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Fairfield Greenwich Group sees Swiss merger collapse after USD7.5bn Madoff loss

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US fund of hedge funds manager Fairfield Greenwich Group, facing the possible loss of more than half of its assets through the collapse of Bernard Madoff’s investment management business t

US fund of hedge funds manager Fairfield Greenwich Group, facing the possible loss of more than half of its assets through the collapse of Bernard Madoff’s investment management business through apparent fraud, has also seen the merger it announced in September with Swiss private bank Banque Bénédict Hentsch collapse.

In a statement, the Geneva-based bank said: ‘Following the massive securities fraud by Bernard L. Madoff on the clients of his investment advisory business, the board of directors and management of Banque Bénédict Hentsch have immediately taken all appropriate steps in order to protect the interests of its clients and those of the bank.

‘The founding shareholders of the bank have terminated their partnership with the Fairfield Greenwich Group. They have concluded an agreement with the latter whereby they have repurchased the total capital of the bank.

‘Thus, the bank regains its complete independence as well as its name, Banque Bénédict Hentsch & Cie. The transaction signed on December 14 is conditional upon approval of the Swiss Federal Banking Commission.’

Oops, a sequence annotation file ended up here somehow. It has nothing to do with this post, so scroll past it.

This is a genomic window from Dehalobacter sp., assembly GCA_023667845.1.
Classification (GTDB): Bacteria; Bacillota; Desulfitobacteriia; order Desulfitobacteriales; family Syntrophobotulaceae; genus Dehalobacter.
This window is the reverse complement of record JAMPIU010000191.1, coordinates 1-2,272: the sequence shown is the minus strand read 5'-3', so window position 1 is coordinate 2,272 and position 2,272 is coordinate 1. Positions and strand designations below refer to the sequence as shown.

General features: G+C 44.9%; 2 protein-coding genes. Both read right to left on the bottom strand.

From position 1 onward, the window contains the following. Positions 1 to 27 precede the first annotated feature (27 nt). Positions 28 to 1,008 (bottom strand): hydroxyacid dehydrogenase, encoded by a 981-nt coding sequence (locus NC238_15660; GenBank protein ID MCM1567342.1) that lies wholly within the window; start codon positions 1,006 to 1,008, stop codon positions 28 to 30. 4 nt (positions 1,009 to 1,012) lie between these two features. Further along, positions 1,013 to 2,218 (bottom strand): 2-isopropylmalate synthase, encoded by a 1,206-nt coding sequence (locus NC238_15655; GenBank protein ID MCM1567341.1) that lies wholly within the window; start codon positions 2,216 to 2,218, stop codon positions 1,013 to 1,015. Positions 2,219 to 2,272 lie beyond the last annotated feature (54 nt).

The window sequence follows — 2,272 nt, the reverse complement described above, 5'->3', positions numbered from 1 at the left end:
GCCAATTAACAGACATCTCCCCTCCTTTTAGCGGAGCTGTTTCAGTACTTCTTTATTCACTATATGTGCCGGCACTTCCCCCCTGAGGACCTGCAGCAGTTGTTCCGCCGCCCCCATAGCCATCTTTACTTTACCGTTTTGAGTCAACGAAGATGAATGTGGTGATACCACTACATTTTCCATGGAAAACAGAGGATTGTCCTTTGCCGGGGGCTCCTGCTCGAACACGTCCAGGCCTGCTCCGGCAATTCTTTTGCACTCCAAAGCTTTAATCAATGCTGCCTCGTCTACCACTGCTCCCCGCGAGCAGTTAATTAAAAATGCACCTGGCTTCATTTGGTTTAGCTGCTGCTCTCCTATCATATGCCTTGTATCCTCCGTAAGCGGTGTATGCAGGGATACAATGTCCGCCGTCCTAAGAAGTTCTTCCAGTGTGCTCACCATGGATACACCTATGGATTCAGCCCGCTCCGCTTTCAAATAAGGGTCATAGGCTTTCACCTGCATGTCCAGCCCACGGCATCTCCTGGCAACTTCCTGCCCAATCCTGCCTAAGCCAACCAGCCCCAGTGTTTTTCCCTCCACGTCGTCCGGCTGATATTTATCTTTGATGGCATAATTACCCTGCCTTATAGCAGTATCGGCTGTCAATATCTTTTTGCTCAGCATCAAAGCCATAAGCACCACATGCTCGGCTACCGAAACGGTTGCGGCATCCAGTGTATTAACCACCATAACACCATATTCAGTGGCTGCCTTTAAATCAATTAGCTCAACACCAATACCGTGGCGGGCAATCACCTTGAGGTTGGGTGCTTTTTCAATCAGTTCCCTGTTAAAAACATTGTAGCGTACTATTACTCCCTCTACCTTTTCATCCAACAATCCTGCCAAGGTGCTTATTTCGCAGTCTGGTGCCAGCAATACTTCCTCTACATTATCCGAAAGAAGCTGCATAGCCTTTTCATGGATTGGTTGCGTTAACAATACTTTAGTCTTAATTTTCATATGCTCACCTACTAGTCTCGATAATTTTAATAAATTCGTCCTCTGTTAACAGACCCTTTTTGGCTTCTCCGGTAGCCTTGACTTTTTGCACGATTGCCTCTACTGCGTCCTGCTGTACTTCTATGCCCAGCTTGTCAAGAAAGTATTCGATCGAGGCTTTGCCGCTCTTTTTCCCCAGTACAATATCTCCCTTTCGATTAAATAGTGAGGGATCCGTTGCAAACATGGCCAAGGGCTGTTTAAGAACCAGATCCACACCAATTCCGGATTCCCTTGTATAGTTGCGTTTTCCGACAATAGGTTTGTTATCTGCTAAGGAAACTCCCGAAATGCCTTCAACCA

Banque Bénédict Hentsch also confirmed that the total exposure of its clients to products managed by Bernard Madoff amounted to CHF56m, less than 5 per cent of the total assets under management by the bank, and that its own capital was not at risk. The Swiss bank had around USD2bn in assets under management at the time the merger was announced, while Fairfield Greenwich had USD16bn.

The future of the Connecticut-based alternative asset manager is now in question after its announcement that around USD7.5bn of its total of USD14.1bn in assets under management at the beginning of November was invested in vehicles connected to Bernard L. Madoff Investment Securities.

‘We are shocked and appalled by this news,’ says Fairfield Greenwich founding partner Jeffrey Tucker. ‘We have worked with Madoff for nearly 20 years, investing alongside our clients. We had no indication that we and many other firms and private investors were the victims of such a highly sophisticated, massive fraudulent scheme.’

Tucker says the firm will take ‘all necessary steps’ to protect its investors from ‘what may well be the largest securities fraud in history’, although it is not clear what if any assets will be available in restitution to Madoff’s investors and creditors.

‘It is our intention to aggressively pursue the recovery of all assets related to Bernard L. Madoff Investment Securities,’ he says. ‘We are also committed to the operation of our continuing funds. We hope to have a better idea of the entire situation as the facts develop.’

Founded in 1983, Fairfield Greenwich Group offers single manager hedge funds, funds of funds, customised portfolios, structured products, real estate/private equity and other investment vehicles. As of September it had more than 125 employees, including 21 who were shareholders.

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